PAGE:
Top 5: Mystery Hidden Gems


I was planning on doing my wrap-up and TBR but I really wanted to do this Top 5 this week.

As most of you know, I’m a mystery fan, so here are the 5 hidden gems in this particular genre. I’m going to include varieties of sub-genres since I do read a lot from these sub-genre.

YA Thriller

I Hunt

Jasper Dent: I Hunt Killers by Barry Lyga

This is definitely one of my favorite YA thrillers written to date. I love all of the three books in the trilogy, but I especially enjoyed the first book, obviously. Anyways, this book doesn’t get enough recognition for its brilliance and uniqueness. I hope more people would actually pick it up an read the books. Definitely a book that needs to be checked out!

‘Adult’ Thriller


I See You by Clare Mackintosh

On the midst of the movie releases of Gone Girl and The Girl on the Train, I feel that there was a boom on book thrillers in general. There were thrillers being release left and right almost every month. Mind you I’m not complaining, I love the variety of choices, the problem is there were some books that did slip through the cracks because of popular thrillers. I feel that Mackintosh’s book was one of those thrillers that slipped out. I don’t really see a lot of people talking about this novel, but its a really creepy read, especially when your on the train yourself. Just thinking about it gives me the chills and that ending! ACK!

Cozy Mystery

burried in a book

Novel Idea: Buried in a Book by Lucy Arlington

There are a lot of cozies out there with many readers who love this sub-genre. This is actually a pretty new series, since there are only 5 books, so far, written by the author. I’m not really hearing much about series, but I really love the setting of this quaint town. I wasn’t a fan of the protagonist on the first book, but as the series progress, she eventually grew on me. I kept reading the books because of the different minor characters and their unique quirks to them. I’m still awaiting for the 6th book and I can’t wait to pick it up when it is released.

Historical Fiction 

Spy in the House.jpg

The Agency: A Spy in the House by Y.S Lee

This is a YA novel, but I wanted to recommend it because it’s actually a good read. I’m not a fan of historical fiction with just Mystery elements in it, but when done right I tend to get through them fast. The Agency series is one of those books that are enjoyable.



Poirot: The Murder of Roger Ackroyd by Agatha Christie

Yes, I know Agatha Christie is a popular author, but I feel that those who are not actual mystery readers only know Christie’s And Then There were None or Murder on the Orient Express. The thing is she has a lot of really good books and I think The Murder of Roger Ackroyd is just as good as the other two books mentioned, but it doesn’t get as much hype as the others.







Top 5 Genre Benders


This week’s topic is really interesting. Usually my books are easy to categorize, since I do read a majority of mystery and thriller novels, those books are really not that difficult to place in specific genres. This week I’m listing my Top 5 books that are genre benders, meaning books that I had a particularly difficult time placing in a specific genre.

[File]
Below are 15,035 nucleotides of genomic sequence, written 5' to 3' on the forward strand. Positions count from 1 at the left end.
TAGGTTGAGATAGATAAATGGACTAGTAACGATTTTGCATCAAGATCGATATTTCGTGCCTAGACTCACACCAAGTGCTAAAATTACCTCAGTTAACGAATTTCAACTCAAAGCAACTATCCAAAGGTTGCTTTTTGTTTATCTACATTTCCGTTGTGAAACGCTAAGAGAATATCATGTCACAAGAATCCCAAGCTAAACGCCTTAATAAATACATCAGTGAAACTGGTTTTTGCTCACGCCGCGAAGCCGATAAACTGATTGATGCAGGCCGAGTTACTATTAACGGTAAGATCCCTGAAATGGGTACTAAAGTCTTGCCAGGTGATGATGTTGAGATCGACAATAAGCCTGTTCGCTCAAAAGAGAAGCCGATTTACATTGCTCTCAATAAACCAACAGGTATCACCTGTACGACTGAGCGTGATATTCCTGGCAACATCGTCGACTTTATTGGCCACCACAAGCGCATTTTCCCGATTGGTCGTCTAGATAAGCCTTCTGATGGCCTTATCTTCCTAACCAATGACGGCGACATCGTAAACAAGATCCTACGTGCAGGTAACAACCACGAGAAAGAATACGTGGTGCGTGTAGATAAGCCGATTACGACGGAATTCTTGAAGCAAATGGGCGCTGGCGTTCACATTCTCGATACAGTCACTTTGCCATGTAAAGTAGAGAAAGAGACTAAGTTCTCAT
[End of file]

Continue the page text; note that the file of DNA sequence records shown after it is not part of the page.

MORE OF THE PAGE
I’m going to try to stay clear of sci-fi/fantasy novels, since I know that those two genre’s have a very thin line of differences.


Cinder by Marissa Meyer

Yes, I know I said I will stay clear of science-fiction and fantasy, but this book really blur the lines between the two genre. Usually when you read a sci-fi/fantasy novel there is a clear winner of the genre, but with this book its a bit tougher to pick which one it would be placed in.

Lumberjanes by Noelle Stevenson

Not really a novel, but still a genre bender. One of my favourite graphic novels to date. I’m not really much of a graphic novel, but I love this one and there really isn’t a clear definition what genre this book would land on. Action adventure? Science-Fiction? Fantasy? Fiction? who knows, don’t really care cause its an amazing series.

the-girl-in-6eThe Girl in 6E by A.R. Torre

Another amazing read for me, and another head scratcher. This novel is about a girl, Deanna, who has locked herself in an apartment because she fear the dark thoughts that dwell in her head. In order to survive, she uses the internet to her advantage. So does this book land in mystery? thriller? erotic? all three? Either way, its still a great read!

Miss Peregrine’s Home for Peculiar Children by Ransom Riggs

I’m adding this book because the cover is very deceiving. Before picking this book up I always thought it was a horror novel, but I was really surprised that it’s not. I should have paid more attention to the reviews, and really should have kept in mind the saying ‘never judge a book by its cover’. Still, I was bamboozled!

Rot and Ruin by Jonathan Maberry

Another amazing read, still haven’t finished the series, but definitely a must check-out book. Also a book that’s a bit of a genre bender. The story includes mystery and action in one, with zombies in a dystopian backdrop! What more can you ask for, definitely a must check-out novel, but also a novel that defies common genre selection.





Top 5 Wednesday: Non-Horror Books that Scared Me


I wasn’t sure if I was going to this Top 5 today since I’ve been so busy this week, but its just too good of a topic to pass.

Anyways, the title is pretty much self explanatory, so here is my Top 5 Non-horror books that scared me. I will also be excluding mystery/thriller or paranormal novels, since those books tend to send chills down some people’s spines.

these broken stars

These Broken Stars by Amie Kaufman and Meghan Spooner